Analysis of faith formation practices
Preschool to Grade 3

Hermeneutic reflection level 1 (technical): The method (picture and/or activity sent with the sermon on WhatsApp group) decided upon during lockdown was effective to help the children understand the sermon at their level as well as to involve the parents. As it was sometimes difficult to obtain a picture or activity to match the sermon, the faith formation practice was not always so effective. When church services were allowed again, the children could learn from the routine of going to church on a Sunday, doing specific things with their family and other people (read, listen, sing, pray). This was effective if parents did attend church with their children. The method of sending a picture/activity on the WhatsApp group was efficient, as it was one prepared activity per sermon that could easily be downloaded.

Hermeneutic reflection level 2 (practical): The goal of this form of faith formation was to involve the parents and make the theme of the sermon more practical for the younger children. The consequence of the method and content was that parents with younger children had to put in ‘more effort’ than people with older children.

Hermeneutic reflection level 3 (critical): The sermon was not specifically chosen to address themes that would necessarily be of interest to the children. Furthermore, the sermon themes did not build on a structured curriculum. However, that also meant that there was no opportunity to become bored, because themes were mostly similar. This method gave parents the opportunity to apply the content of the sermon in their own lives while doing the activity with their children. Another method that could also have been used would be to formulate age-appropriate questions that parents can discuss with their children. The question could be asked whether all parents would be able to print out the pictures/activities and whether this method did not exclude some children.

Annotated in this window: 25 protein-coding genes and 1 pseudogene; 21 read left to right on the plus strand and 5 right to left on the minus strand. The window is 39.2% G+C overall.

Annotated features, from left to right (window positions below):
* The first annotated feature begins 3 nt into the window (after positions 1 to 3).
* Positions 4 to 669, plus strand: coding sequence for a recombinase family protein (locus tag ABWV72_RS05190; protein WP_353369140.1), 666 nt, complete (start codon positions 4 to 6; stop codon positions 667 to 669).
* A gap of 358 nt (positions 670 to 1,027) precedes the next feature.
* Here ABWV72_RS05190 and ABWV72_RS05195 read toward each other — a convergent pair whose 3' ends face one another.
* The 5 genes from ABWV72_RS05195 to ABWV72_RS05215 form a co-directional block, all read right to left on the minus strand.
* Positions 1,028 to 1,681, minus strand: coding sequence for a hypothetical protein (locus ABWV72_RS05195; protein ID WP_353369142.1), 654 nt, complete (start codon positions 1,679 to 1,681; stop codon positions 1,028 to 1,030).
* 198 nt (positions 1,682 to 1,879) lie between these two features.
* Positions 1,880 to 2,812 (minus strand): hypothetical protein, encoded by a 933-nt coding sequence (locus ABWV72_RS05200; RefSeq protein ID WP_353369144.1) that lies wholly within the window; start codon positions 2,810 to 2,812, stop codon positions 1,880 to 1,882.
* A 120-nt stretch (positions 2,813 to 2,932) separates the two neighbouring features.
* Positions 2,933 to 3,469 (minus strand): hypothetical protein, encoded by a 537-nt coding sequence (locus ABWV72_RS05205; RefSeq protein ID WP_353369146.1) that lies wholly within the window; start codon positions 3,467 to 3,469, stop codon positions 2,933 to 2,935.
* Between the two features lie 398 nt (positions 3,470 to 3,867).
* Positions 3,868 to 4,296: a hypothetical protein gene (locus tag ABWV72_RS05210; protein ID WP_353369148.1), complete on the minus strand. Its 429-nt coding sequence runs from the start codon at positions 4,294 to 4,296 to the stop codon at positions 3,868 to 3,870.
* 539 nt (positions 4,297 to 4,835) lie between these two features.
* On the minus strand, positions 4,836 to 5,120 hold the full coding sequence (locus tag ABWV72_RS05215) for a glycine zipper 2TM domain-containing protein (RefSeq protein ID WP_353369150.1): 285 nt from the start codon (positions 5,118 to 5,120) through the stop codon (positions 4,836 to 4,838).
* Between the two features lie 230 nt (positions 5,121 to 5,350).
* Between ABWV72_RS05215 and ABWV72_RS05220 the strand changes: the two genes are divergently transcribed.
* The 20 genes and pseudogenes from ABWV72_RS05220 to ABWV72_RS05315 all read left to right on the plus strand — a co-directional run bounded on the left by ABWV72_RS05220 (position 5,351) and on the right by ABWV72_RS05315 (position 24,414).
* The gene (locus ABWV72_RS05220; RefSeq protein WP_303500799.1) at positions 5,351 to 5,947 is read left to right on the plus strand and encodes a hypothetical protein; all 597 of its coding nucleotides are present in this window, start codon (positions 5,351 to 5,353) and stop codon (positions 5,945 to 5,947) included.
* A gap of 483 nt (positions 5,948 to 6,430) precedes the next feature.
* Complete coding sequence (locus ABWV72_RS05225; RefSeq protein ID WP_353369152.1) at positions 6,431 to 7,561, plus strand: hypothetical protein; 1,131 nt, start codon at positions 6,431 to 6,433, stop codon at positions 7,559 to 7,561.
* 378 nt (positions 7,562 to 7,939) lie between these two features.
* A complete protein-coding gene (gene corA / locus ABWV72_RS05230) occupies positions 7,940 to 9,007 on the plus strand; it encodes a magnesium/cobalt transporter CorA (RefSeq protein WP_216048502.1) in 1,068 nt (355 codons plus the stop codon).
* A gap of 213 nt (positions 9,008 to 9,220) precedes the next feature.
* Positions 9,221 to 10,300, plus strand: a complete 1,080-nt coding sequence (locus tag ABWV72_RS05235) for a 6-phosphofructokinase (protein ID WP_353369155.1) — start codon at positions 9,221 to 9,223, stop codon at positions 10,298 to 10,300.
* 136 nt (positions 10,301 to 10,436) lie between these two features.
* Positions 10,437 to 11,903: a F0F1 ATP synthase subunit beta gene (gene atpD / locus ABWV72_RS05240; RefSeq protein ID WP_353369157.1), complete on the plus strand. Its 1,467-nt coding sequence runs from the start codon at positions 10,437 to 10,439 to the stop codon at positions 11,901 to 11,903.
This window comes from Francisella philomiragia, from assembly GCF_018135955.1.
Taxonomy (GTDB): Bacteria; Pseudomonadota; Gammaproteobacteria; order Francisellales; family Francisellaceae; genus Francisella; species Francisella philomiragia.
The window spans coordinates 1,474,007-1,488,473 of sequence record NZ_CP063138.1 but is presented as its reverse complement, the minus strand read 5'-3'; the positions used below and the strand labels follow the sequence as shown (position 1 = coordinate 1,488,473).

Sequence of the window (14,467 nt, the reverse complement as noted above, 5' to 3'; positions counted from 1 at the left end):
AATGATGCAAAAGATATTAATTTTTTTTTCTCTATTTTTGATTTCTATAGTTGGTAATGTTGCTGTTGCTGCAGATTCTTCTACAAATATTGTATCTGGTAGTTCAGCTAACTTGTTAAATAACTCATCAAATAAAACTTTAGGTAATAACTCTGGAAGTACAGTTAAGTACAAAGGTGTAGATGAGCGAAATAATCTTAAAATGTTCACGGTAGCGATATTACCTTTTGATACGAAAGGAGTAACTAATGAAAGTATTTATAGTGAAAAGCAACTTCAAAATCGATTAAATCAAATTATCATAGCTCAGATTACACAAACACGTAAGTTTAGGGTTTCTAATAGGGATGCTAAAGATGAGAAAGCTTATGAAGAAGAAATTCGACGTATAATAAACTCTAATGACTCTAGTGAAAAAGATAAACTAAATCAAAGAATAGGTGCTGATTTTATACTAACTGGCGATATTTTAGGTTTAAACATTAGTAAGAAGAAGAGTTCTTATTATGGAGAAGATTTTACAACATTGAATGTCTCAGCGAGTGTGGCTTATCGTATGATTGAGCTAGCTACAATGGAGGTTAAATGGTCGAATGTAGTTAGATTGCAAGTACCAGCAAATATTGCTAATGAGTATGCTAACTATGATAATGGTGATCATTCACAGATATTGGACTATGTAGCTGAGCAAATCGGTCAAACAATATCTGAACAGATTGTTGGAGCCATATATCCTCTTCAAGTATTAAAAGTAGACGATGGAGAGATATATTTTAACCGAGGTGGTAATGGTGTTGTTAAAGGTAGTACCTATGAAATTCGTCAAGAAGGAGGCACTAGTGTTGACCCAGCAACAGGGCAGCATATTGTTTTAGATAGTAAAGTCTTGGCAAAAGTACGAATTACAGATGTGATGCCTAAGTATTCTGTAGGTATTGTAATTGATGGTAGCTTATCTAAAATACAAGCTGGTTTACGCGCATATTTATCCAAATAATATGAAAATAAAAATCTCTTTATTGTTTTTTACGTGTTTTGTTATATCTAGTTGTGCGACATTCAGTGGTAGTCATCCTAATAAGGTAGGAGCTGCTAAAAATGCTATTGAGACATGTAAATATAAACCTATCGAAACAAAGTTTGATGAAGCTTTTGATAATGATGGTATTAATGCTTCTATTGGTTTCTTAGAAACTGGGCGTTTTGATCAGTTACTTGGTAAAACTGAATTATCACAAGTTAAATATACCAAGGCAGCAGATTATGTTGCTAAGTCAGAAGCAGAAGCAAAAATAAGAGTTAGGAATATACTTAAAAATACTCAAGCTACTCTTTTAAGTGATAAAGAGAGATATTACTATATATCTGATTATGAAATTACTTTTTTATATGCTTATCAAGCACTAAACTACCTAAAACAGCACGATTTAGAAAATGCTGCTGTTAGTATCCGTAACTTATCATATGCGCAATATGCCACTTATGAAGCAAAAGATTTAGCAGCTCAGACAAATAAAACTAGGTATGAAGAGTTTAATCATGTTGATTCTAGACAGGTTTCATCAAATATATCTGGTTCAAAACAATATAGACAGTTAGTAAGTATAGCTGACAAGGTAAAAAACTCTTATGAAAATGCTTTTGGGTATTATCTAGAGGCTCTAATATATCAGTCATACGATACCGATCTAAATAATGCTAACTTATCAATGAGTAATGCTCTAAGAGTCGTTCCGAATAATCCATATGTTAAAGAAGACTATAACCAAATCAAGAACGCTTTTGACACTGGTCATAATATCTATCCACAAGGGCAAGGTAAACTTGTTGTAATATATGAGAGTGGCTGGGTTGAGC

Grades 4–6

Hermeneutic reflection level 1 (technical): Inviting the children to make videos and sometimes handcrafts about specific themes was effective in helping them summarise the main points of the specific Bible story. It was efficient, as it required technology and material they already had at home.

Hermeneutic reflection level 2 (practical): The goal of this method was to help the children summarise the main elements of the theme/Bible story and, in the process, learn the facts about the Bible story. Furthermore, the children can come under the impression of the reality of the Bible story as they act it out in real life. The consequence of this method was that the adult involved in the children’s ministry had to apply new methods in the faith formation programme. Children had to think creatively about the illustration of the knowledge in a video clip or handcraft. They did not simply sit and listen to the Sunday school teacher telling the stories. A further consequence was that parents sometimes had to assist with finding material for the handcrafts, to film their child’s video clip, and to upload it on the WhatsApp group. The parents also had to assist in some cases with the ‘plot’ of the video for the younger children.

Hermeneutic reflection level 3 (critical): At the age of these children (9–12 years), it is important to learn the most prominent Bible stories. They have a capacity to memorise verses and the books of the Bible. The broader context of homeschooling during this pandemic and lockdown was considered in giving the children extended time frames to work on their Sunday school projects and not simply on a Sunday. The impact of all the new responsibilities on parents to homeschool their children later became evident. This method was dependent on the assistance of the parents who already had many responsibilities on their plate. However, it was evident that the parents appreciated the congregation’s effort to keep ministering to the children in these unusual times. The children also had the opportunity to see each other on the video clips; therefore, no longer experiencing feelings of isolation.

Grades 7–11

Hermeneutic reflection level 1 (technical): The method used (Zoom, Google-forms, etc.) was effective in structuring the week’s schedule into a Sunday for the Zoom meeting and other days for other activities; creating a sense of koinonia in meeting on the virtual platform; reflecting on theological themes rather than COVID-19 statistics; having some fun together without leaving their home; and ministering to people in need (old-age home).